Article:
3-9 p.m. Dorothy Chandler Pavilion, 135 N. Grand Ave., Los Angeles. www.holidaycelebration.org.
7 Days In Arts
Bite off a rose, scoop up your honey and dance on down to the New JCC at Milken. This evening they present “A Magical Argentinian Night,” complete with tango dancers and singers, folk songs and ballet, as well as Argentine snacks, drinks and desserts. Best of all, proceeds benefit children in need.
7:30 p.m. $25. 22622 Vanowen St., West Hills. R.S.V.P., (818) 464-3300.
Bring a blanket to the The Brandeis-Bardin Institute’s “Under the Stars” series, cop a squat and listen to kid-friendly Jewish tunes performed by the Rick Recht Band, one of the top touring groups in Jewish music today.
7:30 p.m. $15-$25. 1101 Peppertree Lane, Brandeis. (805) 582-4450.
Broadway buffs should consider “West Coast Ensemble: In Concert” this evening, a cabaret show highlighting songs from some of the musicals the group has put on over the years. Richard Israel produces and directs the one-night-only performance by the ensemble’s original artists as they sing songs from “Company,” “Merrily We Roll Along,” “Cabaret” and others.
8 p.m. $50 (includes dessert reception). 522 N. La Brea Ave., Hollywood. (323) 436-0066.
Art enthusiasts tired of the same old paintings-on-canvas will find respite in the form of book-sized abstract collages and box constructions by Hannelore Baron. The artist and Holocaust survivor’s works are currently on display at Manny Silverman Gallery. Or see the Smithsonian Institution Traveling Exhibition Services’ exhibition, “Hannelore Baron: Works From 1960 to 1987” at the Gallery at Cal State Long Beach opening today.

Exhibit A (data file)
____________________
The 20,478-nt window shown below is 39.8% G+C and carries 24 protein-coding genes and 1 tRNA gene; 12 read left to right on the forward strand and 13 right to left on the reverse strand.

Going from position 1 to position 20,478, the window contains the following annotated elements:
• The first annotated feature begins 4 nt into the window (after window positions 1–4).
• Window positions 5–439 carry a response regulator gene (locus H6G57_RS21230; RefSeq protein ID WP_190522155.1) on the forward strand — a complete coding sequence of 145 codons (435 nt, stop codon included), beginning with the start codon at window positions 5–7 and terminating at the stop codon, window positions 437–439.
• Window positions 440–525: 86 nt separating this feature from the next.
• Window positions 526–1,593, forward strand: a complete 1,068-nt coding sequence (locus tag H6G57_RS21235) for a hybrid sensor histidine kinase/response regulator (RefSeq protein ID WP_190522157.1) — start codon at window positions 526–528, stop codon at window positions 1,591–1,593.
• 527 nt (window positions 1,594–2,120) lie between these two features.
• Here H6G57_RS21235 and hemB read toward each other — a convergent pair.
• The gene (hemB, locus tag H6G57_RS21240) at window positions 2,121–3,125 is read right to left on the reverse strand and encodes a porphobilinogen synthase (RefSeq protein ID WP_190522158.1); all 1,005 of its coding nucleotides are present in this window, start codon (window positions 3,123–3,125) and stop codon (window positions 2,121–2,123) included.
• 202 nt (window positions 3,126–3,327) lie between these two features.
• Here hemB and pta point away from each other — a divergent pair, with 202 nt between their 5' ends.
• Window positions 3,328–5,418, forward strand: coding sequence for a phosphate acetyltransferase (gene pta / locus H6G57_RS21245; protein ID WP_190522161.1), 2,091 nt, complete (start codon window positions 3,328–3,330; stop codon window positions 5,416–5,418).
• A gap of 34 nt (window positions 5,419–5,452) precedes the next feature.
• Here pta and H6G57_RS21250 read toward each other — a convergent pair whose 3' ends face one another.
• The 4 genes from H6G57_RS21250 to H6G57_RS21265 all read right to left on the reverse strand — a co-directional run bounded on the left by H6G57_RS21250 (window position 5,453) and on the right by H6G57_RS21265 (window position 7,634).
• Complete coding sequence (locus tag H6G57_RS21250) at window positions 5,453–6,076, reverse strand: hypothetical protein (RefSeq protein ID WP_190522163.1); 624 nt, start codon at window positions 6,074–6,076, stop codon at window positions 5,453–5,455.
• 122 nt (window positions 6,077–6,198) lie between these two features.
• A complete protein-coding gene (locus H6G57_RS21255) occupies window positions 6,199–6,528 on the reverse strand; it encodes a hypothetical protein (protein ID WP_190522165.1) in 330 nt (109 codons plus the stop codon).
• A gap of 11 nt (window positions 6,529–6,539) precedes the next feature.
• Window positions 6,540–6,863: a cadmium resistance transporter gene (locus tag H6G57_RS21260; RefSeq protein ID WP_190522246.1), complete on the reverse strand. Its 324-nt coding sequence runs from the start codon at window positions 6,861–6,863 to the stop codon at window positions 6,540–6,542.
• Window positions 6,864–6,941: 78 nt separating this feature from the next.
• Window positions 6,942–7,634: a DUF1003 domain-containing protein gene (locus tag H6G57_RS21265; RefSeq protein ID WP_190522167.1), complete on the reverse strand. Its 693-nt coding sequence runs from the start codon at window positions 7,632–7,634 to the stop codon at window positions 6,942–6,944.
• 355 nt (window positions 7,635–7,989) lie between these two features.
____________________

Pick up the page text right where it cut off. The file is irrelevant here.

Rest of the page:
Manny Silverman Gallery, 619 N. Almont Drive, Los Angeles. (310) 659-8256.
The Gallery, Cal State Long Beach, 1250 Bellflower Blvd., Long Beach. (562) 985-5761.
Swinging his way into movie houses and hearts once again is the inimitable Spider-Man. Your friendly neighborhood arachnidly enhanced superhero comes to a theater near you in his sequel, creatively titled “Spider-Man 2.” This time, director Sam Raimi has him battling Dr. Octavius, aka Doc Ock, but internal demons lurk, too, as Spidey struggles with “the gift and the curse” of his superhuman powers.
SISU Entertainment takes its shot at “fun for the whole Jewish family” with its new “Jewish Holiday Songs” karaoke DVD. Features include menus in Hebrew and English, NTSC and PAL compatibility, subtitles in Hebrew or phonetic English and the option of doing singalong karaoke or just listening to the songs.
$19.95. (800) 223-7478.
Last chance to catch galerie yoramgil’s latest exhibit of David Aaronson’s “Major Works Since 1951.” While Aaronson, a Boston University professor emeritus and art school founder, generally worked on a small scale, he occasionally went big. Yoram Gil showcases his larger charcoal drawings, encaustic paintings and bronze sculptures before they’re shipped off to Boston University for a special retrospective.
10 a.m.-6 p.m. (Tues.-Sat.), 11 a.m.-4 p.m. (Sun.). 319 N. Canon Drive, Beverly Hills. (310) 275-8130.
7 Days In Arts
Batsheva Blurs Artistic Borders
During “Naharin’s Virus” a provocatative dance/performance piece that the Batsheva Dance company will excerpt this week at UCLA, a dancer holds chalk in her hand, dragging it through her body movements: Arching her back, outstretching her arm, she trails Hebrew words on a blackboard.